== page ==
I Graduated!!

I finally graduated from college in the nick of time! I got my diploma from the Electoral College just in time for the election! 


The Electoral College consists of 538 electors. A majority of 270 electoral votes is required to elect the President. A state’s entitled allotment of electors equals the number of members in its Congressional delegation: one for each member in the House of Representatives plus two for Senators. I’m not sure this is a good idea in this day and age. I prefer the popular vote. That way people can say our President won because he/she is really popular, just like in high school.


Each state’s electoral votes are counted in a joint session of Congress on the 6th of January in the year following the meeting of the electors. Members of the House and Senate meet in the House chamber to conduct the official tally of electoral votes. Sounds pretty simple, right?


Not so much. Some electorates can vote however they want, regardless of their state’s popular vote. Today, it is rare for Electors to disregard the popular vote by casting their electoral vote for someone other than their party’s candidate, but it can still be done.


Electors generally hold a leadership position in their party or were chosen to recognize years of loyal service to the party. Throughout our history as a nation, more than 99 percent of Electors have voted as pledged. However, there have been elections where the elected candidate did not win the popular vote.


In 1824, John Quincy Adams was elected president despite not winning either the popular vote or the electoral vote. Andrew Jackson was the winner in both categories. Jackson received 38,000 more popular votes than Adams, and beat him in the electoral vote 99 to 84. Despite his victories, Jackson didn’t reach the majority 131 votes needed in the Electoral College to be declared president. In fact, neither candidate did. The decision went to the House of Representatives, which voted Adams into the White House.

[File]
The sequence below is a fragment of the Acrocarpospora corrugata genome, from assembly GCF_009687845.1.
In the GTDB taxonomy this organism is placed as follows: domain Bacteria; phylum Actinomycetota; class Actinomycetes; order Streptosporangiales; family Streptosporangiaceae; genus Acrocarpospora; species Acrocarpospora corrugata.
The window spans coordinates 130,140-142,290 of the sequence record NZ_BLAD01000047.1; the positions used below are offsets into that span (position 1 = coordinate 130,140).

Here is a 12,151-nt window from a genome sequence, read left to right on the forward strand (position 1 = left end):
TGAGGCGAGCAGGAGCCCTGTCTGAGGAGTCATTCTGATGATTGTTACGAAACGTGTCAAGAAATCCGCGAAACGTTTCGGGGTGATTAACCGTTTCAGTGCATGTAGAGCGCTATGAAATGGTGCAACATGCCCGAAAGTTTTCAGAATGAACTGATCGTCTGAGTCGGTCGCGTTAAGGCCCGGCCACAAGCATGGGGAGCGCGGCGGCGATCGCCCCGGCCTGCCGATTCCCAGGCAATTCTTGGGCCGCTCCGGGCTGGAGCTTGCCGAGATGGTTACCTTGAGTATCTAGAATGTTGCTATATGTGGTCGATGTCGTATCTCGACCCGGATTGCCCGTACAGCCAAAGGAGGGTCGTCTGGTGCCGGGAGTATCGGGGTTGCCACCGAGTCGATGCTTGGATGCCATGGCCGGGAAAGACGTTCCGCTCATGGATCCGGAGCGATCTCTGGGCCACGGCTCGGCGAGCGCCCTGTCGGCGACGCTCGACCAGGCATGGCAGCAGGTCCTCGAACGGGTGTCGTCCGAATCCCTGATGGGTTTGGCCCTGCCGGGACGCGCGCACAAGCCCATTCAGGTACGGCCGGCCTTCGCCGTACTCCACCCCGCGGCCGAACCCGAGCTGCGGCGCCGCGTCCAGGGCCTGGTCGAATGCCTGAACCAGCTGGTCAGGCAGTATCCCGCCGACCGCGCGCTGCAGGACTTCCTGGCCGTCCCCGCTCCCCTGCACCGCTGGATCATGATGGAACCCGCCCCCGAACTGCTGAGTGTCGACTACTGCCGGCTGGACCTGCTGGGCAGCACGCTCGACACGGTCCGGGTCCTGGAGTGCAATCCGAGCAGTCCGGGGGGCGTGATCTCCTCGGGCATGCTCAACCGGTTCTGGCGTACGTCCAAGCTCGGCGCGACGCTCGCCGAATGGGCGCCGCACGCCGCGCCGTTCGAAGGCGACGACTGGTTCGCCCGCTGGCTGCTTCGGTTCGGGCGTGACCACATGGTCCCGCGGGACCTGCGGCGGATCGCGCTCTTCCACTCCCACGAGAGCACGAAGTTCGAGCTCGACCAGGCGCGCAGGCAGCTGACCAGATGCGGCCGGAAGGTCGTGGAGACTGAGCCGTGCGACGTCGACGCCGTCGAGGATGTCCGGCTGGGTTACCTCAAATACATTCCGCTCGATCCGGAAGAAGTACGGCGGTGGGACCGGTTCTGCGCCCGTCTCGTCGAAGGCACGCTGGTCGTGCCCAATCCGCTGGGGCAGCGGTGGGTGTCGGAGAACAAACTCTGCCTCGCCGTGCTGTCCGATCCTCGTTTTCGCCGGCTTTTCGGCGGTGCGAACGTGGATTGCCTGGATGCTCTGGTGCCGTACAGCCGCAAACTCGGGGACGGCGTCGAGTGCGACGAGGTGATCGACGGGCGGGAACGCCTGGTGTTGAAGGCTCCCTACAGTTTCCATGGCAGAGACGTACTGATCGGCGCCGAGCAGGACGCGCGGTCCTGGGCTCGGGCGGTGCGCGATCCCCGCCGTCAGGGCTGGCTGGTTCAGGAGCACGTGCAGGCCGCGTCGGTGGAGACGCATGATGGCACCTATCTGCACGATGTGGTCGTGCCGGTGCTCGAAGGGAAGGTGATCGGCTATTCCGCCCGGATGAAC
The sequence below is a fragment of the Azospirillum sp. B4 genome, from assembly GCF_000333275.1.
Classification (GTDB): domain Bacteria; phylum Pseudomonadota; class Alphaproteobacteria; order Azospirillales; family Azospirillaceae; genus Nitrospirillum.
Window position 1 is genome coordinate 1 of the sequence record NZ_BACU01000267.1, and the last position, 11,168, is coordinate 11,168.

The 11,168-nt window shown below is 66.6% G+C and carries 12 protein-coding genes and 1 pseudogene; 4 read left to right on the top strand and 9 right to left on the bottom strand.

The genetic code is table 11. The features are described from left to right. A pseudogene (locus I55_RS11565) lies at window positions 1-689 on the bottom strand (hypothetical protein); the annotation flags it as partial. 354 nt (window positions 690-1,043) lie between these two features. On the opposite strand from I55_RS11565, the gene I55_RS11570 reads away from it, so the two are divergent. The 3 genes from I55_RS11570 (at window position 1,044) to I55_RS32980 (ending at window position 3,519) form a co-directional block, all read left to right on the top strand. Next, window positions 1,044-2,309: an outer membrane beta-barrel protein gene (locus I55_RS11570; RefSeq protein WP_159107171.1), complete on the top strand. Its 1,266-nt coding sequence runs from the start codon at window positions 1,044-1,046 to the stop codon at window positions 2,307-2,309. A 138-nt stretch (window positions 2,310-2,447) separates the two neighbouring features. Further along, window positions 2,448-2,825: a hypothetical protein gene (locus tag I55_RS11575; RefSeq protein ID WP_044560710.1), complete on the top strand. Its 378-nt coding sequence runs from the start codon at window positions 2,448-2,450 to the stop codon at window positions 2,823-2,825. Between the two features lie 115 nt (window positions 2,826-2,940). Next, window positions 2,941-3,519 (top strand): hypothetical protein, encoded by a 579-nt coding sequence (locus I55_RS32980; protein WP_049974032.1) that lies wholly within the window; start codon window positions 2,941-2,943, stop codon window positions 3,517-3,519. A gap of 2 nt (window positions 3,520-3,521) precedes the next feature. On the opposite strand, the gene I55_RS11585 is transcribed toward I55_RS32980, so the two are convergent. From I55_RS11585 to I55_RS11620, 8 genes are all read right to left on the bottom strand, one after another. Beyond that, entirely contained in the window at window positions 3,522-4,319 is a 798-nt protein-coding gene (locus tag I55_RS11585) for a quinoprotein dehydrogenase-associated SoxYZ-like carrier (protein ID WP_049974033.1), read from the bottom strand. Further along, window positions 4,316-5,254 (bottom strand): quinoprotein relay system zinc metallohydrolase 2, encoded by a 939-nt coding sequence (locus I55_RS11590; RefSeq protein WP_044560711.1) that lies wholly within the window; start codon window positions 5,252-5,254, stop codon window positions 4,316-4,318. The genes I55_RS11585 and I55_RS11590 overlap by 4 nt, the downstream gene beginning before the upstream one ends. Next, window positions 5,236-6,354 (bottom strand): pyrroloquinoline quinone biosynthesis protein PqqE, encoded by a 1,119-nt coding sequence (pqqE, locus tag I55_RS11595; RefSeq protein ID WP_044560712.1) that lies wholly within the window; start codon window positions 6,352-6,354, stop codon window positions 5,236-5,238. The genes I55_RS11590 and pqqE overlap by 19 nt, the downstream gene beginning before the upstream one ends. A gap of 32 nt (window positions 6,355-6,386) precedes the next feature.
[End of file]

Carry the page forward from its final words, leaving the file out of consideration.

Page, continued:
In 1876, Rutherford B. Hayes won the election (by a margin of one electoral vote), but he lost the popular vote by more than 250,000 ballots to Samuel J. Tilden.


In 1888, Benjamin Harrison received 233 electoral votes to Grover Cleveland’s 168, winning the presidency. But Harrison lost the popular vote by more than 90,000 votes.


In 2000, George W. Bush was declared the winner of the general election and became the 43rd president, but he didn’t win the popular vote either. Al Gore holds that distinction, garnering about 540,000 more votes than Bush. However, Bush won the electoral vote, 271 to 266.


So now that I’ve graduated, I have a huge voting responsibility. I’ll probably go with Andrew Jackson because he seemed pretty cool. Plus, his picture is on currency. Yep, that’s my choice.

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